At the cemetery, framed through the window of our car, a waddle of black-suited men encircled my father-in-law’s grave, first rocking back and forth in prayer then doing the hard manual labor of burial. I tried to distract my daughter from her anger with stories about her grandfather. “Remember the time you were five, and he asked you what your favorite sandwich was, and you said, ‘Proscuitto and brie?’ and then Grandma said, ‘That’s not kosher,’ and you said, ‘What’s kosher?’”

    My mother-in-law reminisced about the morning, two decades earlier, when Maurice had belted out the Marseillaise while being wheeled down the hallway for the surgery no one thought he’d survive. My sister-in-law told stories of her father’s imprisonment in plain sight during the Holocaust, how he learned to take communion and say, “Bless me father, for I have sinned,” without sounding like an imposter. I wondered if anyone else was noticing the irony of our own imprisonment, sixty years later, in the back of that car. How complacently we wore the armbands of our gender without ripping them to shreds.

    Finally, from our hidden vantage point, the grave appeared to be 3⁄4 full, give or take a sixteenth, so we women—about forty of us, many wearing the modest long skirts and post-matrimonial head-coverings typical of orthodox women—stepped out of the car and started walking toward the mound of earth. Which is when the white bearded rabbi appeared, seemingly out of nowhere.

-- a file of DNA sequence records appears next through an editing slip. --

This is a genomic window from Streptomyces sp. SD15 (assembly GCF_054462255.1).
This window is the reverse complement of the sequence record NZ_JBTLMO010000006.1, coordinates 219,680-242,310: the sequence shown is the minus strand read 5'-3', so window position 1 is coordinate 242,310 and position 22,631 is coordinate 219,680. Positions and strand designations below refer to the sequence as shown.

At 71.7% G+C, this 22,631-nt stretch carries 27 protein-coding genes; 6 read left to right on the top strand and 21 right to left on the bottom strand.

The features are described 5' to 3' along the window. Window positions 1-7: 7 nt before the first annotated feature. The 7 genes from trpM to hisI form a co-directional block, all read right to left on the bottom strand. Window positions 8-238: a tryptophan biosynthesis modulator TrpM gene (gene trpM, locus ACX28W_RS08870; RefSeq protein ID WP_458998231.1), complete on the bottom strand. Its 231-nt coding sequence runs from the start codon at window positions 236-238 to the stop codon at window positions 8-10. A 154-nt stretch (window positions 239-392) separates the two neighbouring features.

“What are you doing?” shouted the rabbi, now running toward us, shooing us back in the car, physically blocking all those uteri from getting any nearer to the grave. “This is a disgrace! Get back in the car! Back in the car!” Clearly, no one had told him about the deal. My mother-in-law started to cry. The other women were shocked into silence.

    Which is when my daughter, all mini-skirted 4’10” of her, clomped up to the rabbi in her shit-kicker boots and said, “Excuse me, sir, but my grandmother would like to bury her husband. We had a deal. Now, please, move out of the way.”

    Without looking back, she pushed her way past the rabbi and marched those boots straight toward the mound of dirt, where she yanked the shovel out of my husband’s hand and thrust it deep into the earth. The rest of us women stood there, immobilized, not knowing how to proceed. Little Norma Rae could ostensibly be forgiven. Yes, she was thirteen, but she looked no older than ten. Her uterus, one presumed—or at least one presumed the rabbi was presuming—wasn’t yet shedding its lining. “Come on!” she shouted, urging us on with her hand.

    The rabbi from the cemetery stood his ground. “Get back in the car,” he told us. “This is a DISGRACE!”

    My daughter leaned on the shovel, her tiny frame dwarfed by it.

    Seeing her standing there, armed for battle amidst that sea of black, I took my mother-in-law’s hand in mine, and we made a wide detour around the rabbi. My sisters- in-law followed. A few seconds later, the entire amoeba of long-skirted women meandered its way toward the grave. Our bloodless coup was complete. We grabbed some shovels and started digging.